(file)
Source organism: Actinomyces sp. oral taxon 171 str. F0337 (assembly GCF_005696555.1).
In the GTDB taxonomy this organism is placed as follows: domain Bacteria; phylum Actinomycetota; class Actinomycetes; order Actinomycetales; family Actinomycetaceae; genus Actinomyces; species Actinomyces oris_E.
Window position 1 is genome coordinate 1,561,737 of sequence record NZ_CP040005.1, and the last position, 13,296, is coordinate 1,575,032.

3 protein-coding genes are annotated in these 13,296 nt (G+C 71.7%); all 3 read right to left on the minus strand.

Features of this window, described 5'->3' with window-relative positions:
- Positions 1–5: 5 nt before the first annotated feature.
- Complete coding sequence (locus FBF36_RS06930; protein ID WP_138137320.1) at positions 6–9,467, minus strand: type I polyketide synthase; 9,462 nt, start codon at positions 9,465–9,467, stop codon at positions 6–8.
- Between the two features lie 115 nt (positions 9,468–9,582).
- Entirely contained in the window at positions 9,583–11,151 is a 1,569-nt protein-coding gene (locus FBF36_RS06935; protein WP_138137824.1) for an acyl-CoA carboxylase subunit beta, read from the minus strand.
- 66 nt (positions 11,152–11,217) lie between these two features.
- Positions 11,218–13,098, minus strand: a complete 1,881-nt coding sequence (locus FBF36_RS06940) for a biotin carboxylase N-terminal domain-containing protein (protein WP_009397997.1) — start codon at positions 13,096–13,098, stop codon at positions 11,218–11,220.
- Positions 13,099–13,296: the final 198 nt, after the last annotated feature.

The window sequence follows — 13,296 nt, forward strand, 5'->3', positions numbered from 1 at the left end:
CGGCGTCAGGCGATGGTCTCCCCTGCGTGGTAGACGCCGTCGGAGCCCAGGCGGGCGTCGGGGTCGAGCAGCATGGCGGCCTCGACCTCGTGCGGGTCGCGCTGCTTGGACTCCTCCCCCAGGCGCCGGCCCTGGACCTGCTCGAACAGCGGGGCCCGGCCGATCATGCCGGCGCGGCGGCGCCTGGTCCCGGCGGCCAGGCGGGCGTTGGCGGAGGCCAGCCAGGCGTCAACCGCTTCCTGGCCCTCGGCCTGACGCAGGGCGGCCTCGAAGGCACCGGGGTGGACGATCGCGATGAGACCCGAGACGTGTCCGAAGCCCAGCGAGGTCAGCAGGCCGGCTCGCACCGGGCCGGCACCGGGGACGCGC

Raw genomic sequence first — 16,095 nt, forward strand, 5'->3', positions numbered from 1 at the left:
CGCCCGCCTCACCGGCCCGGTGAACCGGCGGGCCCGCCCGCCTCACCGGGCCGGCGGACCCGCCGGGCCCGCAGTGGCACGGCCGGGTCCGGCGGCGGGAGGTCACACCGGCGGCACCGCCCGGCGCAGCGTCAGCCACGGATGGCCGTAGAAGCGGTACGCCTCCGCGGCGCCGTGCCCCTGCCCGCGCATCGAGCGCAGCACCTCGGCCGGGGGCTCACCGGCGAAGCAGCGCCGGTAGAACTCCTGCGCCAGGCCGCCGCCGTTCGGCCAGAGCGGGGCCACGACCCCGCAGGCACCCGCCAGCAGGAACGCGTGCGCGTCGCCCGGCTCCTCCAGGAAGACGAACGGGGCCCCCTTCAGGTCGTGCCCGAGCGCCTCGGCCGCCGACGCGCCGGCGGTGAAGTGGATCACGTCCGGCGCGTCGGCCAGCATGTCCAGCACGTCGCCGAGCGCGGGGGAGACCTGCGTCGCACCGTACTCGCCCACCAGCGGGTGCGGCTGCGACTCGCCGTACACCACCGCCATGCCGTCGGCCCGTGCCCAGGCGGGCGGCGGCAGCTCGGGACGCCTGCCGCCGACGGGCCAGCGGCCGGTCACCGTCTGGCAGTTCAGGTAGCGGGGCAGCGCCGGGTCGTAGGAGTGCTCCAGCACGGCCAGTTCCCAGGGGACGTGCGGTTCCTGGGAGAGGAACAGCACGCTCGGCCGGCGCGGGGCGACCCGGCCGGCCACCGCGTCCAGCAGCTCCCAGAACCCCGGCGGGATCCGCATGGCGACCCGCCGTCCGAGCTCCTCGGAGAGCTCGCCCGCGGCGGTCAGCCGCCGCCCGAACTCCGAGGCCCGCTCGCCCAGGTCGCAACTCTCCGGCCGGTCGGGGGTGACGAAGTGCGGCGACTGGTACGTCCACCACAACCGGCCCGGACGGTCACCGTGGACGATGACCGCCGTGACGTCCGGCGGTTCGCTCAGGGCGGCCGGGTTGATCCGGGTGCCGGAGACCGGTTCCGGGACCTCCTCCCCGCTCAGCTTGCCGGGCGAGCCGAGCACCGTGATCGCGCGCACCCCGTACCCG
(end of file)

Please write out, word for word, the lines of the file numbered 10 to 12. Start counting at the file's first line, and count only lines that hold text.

- 66 nt (positions 11,152–11,217) lie between these two features.
- Positions 11,218–13,098, minus strand: a complete 1,881-nt coding sequence (locus FBF36_RS06940) for a biotin carboxylase N-terminal domain-containing protein (protein WP_009397997.1) — start codon at positions 13,096–13,098, stop codon at positions 11,218–11,220.
- Positions 13,099–13,296: the final 198 nt, after the last annotated feature.